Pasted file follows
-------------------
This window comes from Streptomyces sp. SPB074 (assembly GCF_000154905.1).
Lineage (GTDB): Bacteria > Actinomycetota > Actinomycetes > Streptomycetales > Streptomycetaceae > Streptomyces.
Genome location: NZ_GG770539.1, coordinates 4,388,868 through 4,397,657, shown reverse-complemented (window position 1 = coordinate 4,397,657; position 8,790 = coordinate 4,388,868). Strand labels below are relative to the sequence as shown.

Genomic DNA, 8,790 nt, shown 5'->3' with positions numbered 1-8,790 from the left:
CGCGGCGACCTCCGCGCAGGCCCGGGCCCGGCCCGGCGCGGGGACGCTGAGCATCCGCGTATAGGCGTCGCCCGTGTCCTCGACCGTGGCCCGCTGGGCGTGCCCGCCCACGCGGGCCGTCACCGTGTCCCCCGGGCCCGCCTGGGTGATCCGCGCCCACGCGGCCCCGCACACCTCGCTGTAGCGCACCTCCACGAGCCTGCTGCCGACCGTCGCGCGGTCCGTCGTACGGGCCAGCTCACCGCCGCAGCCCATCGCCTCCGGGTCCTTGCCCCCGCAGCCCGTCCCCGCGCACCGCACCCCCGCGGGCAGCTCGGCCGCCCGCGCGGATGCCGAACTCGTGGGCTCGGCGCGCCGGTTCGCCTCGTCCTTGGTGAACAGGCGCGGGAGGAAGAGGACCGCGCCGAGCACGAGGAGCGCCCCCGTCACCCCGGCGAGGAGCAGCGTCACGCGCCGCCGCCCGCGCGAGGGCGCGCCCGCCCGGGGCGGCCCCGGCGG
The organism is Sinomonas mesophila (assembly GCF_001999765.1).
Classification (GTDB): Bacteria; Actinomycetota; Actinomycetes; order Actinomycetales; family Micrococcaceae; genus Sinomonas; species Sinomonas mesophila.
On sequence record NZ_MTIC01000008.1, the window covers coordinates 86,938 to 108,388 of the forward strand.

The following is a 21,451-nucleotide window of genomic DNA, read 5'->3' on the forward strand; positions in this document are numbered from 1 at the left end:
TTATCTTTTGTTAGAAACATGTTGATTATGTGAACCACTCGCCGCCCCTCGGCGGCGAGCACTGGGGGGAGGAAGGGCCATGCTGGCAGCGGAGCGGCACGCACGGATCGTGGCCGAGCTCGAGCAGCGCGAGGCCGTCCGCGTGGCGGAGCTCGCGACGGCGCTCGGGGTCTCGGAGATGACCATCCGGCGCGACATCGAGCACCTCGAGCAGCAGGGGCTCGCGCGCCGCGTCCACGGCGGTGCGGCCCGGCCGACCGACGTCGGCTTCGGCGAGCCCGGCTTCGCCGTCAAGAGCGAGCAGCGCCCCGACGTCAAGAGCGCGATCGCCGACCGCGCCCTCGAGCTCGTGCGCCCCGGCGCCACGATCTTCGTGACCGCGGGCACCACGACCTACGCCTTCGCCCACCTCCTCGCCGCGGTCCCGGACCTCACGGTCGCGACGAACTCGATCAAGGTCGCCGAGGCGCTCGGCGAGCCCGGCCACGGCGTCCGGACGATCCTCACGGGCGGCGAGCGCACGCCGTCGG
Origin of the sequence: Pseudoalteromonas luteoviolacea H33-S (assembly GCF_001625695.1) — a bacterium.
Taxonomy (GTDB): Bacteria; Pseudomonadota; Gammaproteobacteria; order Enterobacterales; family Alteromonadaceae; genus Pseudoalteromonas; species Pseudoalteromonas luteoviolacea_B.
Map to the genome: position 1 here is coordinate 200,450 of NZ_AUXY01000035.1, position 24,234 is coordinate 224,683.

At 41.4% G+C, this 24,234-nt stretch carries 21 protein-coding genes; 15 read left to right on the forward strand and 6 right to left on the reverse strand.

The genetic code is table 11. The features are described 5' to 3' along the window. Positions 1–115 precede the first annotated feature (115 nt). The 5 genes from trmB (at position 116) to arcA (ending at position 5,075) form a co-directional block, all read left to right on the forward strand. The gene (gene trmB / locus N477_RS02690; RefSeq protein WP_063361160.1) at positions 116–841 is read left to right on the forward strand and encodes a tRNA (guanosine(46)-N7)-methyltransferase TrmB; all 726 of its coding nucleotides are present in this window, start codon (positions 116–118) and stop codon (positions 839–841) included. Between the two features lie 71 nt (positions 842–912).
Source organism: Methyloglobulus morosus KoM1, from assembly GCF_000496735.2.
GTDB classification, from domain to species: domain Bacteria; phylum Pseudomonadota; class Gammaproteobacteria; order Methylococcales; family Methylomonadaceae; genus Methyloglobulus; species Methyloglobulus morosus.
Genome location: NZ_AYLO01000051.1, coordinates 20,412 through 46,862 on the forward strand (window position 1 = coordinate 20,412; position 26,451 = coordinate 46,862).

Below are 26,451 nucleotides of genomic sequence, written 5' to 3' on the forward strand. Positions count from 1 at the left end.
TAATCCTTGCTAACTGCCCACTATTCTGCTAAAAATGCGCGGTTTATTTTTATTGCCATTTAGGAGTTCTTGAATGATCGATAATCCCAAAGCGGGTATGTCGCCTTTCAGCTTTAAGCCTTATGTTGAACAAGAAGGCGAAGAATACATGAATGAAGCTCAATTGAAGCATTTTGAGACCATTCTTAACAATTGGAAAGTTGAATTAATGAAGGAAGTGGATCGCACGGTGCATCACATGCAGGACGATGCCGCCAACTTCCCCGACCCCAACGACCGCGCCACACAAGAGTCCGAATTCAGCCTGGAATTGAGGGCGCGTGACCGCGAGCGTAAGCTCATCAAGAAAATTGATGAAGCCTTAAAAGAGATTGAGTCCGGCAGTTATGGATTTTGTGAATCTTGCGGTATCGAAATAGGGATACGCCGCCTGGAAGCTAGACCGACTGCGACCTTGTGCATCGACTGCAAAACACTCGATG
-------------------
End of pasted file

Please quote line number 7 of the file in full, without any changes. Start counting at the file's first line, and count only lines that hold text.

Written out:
Classification (GTDB): Bacteria; Actinomycetota; Actinomycetes; order Actinomycetales; family Micrococcaceae; genus Sinomonas; species Sinomonas mesophila.